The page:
For us, I think once per year is plenty. If you have freezing conditions, you might want to retreat in the spring. Otherwise, these little guys seem to do a great job, and I will be buying more.
Thank you for the info. I do have beetle busters installed. She had already had them in luckily. There were like over 80 in one trap from 1 day before I cleaned the hive the best I could. Thursday I intend to buy an apimaye hive for them. The new queen will be here not to much after that. Hopefully sooner.
Is there even any saving any of the old frame I have in the freezer?
If you are asking about SHB and wax moths, 48 hours of freezing in a domestic freezer will kill them absolutely. So no reason to worry for next year. The only issue is storing the frames after freezing. You need to prevent reinfestation, mold and rotting of any brood. But you probably already know all of that.
Yeah I know that but I wanna give them back the honey frames. I was going to rinse those set them in the sun and then return them to the bees. They have been in the freezer for 3 days now.
Should be fine then, as long as it is just honey (no brood). Go for it.
What’s the best way to strip the rest of these frames ofvthe old gunk. The dead brood and such. The wood frames with wire id normally cut out as much as possible then use a hairdryer to melt the rest. These have plastic foundations I dont want to ruin them.
I wouldn’t rescue them, personally. Several reasons:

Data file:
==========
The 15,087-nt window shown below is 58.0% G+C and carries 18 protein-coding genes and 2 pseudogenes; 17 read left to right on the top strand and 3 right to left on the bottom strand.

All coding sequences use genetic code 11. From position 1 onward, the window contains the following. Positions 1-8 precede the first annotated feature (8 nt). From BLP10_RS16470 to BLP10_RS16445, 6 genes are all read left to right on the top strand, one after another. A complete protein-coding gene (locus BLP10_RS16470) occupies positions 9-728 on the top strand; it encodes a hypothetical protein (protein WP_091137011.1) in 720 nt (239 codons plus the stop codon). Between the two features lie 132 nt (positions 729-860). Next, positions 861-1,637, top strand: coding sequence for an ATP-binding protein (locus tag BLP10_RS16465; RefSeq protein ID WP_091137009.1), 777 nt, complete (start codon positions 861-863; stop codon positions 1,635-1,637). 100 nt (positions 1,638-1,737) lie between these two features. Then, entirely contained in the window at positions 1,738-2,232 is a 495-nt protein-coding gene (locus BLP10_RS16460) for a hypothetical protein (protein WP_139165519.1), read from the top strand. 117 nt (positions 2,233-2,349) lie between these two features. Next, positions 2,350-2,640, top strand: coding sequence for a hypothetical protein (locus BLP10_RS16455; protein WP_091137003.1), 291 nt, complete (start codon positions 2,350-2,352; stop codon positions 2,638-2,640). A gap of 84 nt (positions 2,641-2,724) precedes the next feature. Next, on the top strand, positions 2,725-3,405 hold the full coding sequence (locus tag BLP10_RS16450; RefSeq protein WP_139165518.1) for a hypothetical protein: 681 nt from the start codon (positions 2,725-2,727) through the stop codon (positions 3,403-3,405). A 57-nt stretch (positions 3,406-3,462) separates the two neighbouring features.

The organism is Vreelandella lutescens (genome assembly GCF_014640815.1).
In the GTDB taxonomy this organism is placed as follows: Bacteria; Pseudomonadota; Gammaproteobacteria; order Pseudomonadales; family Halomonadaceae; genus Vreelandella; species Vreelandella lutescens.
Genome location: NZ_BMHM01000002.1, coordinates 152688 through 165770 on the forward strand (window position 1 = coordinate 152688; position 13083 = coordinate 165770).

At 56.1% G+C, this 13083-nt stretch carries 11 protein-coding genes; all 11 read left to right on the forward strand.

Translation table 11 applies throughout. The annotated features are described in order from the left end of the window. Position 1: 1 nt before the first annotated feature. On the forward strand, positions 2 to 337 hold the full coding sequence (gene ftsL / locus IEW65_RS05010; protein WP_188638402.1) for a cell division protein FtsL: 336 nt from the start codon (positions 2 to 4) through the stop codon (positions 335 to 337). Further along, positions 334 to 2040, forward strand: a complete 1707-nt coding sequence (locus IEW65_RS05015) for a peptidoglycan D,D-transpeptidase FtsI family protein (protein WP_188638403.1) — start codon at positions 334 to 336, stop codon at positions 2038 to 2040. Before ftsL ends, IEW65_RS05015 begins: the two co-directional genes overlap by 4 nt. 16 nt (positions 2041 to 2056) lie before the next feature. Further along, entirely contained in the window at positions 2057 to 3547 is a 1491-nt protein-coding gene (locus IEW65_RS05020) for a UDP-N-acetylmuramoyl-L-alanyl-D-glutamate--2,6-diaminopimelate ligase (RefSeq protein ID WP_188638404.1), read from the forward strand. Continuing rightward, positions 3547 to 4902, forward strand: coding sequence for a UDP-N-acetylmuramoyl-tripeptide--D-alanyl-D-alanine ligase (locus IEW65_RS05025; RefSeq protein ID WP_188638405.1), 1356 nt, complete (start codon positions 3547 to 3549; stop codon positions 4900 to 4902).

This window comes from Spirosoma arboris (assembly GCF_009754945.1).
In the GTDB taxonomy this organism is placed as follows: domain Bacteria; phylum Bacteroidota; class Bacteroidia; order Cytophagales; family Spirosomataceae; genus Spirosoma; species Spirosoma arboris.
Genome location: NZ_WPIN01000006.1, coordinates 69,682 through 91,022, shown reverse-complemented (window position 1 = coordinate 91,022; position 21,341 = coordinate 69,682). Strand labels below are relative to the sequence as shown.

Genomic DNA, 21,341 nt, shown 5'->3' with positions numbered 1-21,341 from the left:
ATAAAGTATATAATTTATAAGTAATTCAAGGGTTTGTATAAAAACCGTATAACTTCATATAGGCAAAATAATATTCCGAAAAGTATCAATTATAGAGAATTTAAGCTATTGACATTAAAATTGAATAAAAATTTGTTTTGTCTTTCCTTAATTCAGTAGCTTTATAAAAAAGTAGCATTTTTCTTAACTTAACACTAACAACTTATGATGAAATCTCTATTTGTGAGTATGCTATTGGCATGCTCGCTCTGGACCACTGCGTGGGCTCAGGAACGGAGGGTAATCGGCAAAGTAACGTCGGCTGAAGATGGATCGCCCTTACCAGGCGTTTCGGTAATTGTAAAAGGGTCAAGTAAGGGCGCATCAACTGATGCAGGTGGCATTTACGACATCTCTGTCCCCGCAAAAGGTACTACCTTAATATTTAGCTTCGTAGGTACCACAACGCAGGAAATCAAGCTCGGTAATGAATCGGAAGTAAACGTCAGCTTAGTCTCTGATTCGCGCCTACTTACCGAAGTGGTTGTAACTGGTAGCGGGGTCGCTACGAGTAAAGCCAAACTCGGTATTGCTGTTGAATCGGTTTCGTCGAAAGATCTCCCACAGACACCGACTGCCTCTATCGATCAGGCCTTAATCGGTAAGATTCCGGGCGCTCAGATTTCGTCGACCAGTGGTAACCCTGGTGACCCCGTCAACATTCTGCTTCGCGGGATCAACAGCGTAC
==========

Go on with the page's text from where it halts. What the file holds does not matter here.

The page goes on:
- If the hive was failing, it may be diseased. Many diseases are concentrated in brood areas. Don’t want to pass the disease on to another hive, so discard.
- It takes me about 20 minutes to clean up a frame. Frames cost just over $1 and foundation is another $1.00 or so. My time is worth more than $2 per 20 minutes or $6 per hour. You might be faster than me, or on a lower wage, but that is how I work out if it is worth it. Combined with the risk of infection as described above, I usually don’t bother.
Just my point of view. things may be very different for you.
Hi Dawn, my understanding on treating the soil is that it only needs treating if beetle larvae are exiting your hive. The extra beetles you found in your hive most likely came from somewhere else. Some other hive that got slymed out.
If beetle larvae are in your hive, you will recognize the foul odor wafting out of the hive, instead of the usual sweet honey smell.
Under normal conditions, bees wont let beetles lay eggs.
Good point, @JeffH. Having said that, I treat the soil around all of my hives, with the thought that even if I don’t have a slime out from SHB, some of the nasty little things might be hatching, munching and trying to leave the hive. If I can kill most of those that make it to ground near my hives, I am all for it!
Ive got them in a clean nuc clean frames done a sugar roll. They are for the moment pest free. Ive spent over 100 hours this week alone. Ive busted my butt and put so much love into this hive. Ive returned the honey and pollen frames to them after a good rinse. Ive left the rest of the frames setting out side for them to take what they can use from them. The new queen will be here Wednesday. But despite my efforts I cant get anyone to sell me brood. Yes I mean sell. Even my sister inlaw. I feel having no brood right now will likely bee what ultimately screws this hive at this point. Ive done what I can. I guess its up to the fates from this point on.